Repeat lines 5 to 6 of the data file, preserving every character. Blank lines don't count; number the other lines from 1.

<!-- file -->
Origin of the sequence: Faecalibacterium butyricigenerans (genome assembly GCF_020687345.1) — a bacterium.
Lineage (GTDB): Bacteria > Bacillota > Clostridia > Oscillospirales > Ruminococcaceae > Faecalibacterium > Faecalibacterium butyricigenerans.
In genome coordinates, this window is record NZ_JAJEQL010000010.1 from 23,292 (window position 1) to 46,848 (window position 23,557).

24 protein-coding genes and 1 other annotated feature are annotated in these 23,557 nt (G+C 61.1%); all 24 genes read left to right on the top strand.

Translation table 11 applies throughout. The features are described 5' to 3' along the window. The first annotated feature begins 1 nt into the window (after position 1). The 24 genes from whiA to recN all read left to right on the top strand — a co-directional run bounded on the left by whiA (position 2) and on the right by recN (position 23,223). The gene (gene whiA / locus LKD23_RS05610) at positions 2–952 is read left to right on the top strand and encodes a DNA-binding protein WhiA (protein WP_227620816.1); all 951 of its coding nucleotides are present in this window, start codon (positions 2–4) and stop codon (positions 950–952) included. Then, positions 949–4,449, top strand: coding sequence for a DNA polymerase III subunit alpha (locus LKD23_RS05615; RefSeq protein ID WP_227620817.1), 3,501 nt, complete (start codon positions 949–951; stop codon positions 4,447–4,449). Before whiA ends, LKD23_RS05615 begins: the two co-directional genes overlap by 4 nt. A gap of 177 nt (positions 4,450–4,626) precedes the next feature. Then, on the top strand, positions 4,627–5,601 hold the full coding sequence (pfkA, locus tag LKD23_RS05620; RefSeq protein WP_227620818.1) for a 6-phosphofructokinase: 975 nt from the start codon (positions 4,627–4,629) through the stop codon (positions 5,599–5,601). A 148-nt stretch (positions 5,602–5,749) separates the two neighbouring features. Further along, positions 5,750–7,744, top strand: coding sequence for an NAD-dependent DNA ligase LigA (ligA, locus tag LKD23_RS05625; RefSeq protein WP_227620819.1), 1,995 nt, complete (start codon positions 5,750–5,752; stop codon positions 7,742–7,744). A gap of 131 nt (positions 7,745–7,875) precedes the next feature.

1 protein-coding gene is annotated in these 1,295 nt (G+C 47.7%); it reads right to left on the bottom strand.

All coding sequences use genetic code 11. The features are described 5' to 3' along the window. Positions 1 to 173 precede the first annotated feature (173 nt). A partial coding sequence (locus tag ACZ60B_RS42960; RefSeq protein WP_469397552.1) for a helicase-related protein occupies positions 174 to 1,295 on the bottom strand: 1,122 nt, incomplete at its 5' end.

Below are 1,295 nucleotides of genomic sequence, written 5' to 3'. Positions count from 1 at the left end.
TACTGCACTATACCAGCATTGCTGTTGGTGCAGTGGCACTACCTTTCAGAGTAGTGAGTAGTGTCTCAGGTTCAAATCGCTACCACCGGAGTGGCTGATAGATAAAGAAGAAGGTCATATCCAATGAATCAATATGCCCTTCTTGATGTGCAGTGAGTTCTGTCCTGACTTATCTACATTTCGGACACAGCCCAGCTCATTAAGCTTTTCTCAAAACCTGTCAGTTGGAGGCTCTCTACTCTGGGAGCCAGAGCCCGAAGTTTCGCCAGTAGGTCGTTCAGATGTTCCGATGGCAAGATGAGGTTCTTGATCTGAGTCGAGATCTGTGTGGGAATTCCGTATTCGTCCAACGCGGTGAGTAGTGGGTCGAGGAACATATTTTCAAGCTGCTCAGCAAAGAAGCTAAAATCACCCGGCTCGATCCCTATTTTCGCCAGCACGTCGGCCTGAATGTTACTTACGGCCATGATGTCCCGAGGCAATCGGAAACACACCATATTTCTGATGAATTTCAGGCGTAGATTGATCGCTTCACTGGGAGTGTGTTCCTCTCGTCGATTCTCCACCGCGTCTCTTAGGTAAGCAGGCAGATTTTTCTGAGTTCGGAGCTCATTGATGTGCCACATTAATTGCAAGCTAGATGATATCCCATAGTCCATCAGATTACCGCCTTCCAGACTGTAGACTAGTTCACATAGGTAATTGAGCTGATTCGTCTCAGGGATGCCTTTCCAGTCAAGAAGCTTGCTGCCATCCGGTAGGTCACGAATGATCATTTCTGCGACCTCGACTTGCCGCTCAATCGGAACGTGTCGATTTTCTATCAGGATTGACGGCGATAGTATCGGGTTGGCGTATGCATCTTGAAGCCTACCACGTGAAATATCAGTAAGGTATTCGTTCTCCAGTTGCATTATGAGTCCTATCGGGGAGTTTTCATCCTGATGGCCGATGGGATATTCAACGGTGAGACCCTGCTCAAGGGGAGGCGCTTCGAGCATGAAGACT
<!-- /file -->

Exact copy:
Translation table 11 applies throughout. The features are described 5' to 3' along the window. The first annotated feature begins 1 nt into the window (after position 1). The 24 genes from whiA to recN all read left to right on the top strand — a co-directional run bounded on the left by whiA (position 2) and on the right by recN (position 23,223). The gene (gene whiA / locus LKD23_RS05610) at positions 2–952 is read left to right on the top strand and encodes a DNA-binding protein WhiA (protein WP_227620816.1); all 951 of its coding nucleotides are present in this window, start codon (positions 2–4) and stop codon (positions 950–952) included. Then, positions 949–4,449, top strand: coding sequence for a DNA polymerase III subunit alpha (locus LKD23_RS05615; RefSeq protein ID WP_227620817.1), 3,501 nt, complete (start codon positions 949–951; stop codon positions 4,447–4,449). Before whiA ends, LKD23_RS05615 begins: the two co-directional genes overlap by 4 nt. A gap of 177 nt (positions 4,450–4,626) precedes the next feature. Then, on the top strand, positions 4,627–5,601 hold the full coding sequence (pfkA, locus tag LKD23_RS05620; RefSeq protein WP_227620818.1) for a 6-phosphofructokinase: 975 nt from the start codon (positions 4,627–4,629) through the stop codon (positions 5,599–5,601). A 148-nt stretch (positions 5,602–5,749) separates the two neighbouring features. Further along, positions 5,750–7,744, top strand: coding sequence for an NAD-dependent DNA ligase LigA (ligA, locus tag LKD23_RS05625; RefSeq protein WP_227620819.1), 1,995 nt, complete (start codon positions 5,750–5,752; stop codon positions 7,742–7,744). A gap of 131 nt (positions 7,745–7,875) precedes the next feature.

1 protein-coding gene is annotated in these 1,295 nt (G+C 47.7%); it reads right to left on the bottom strand.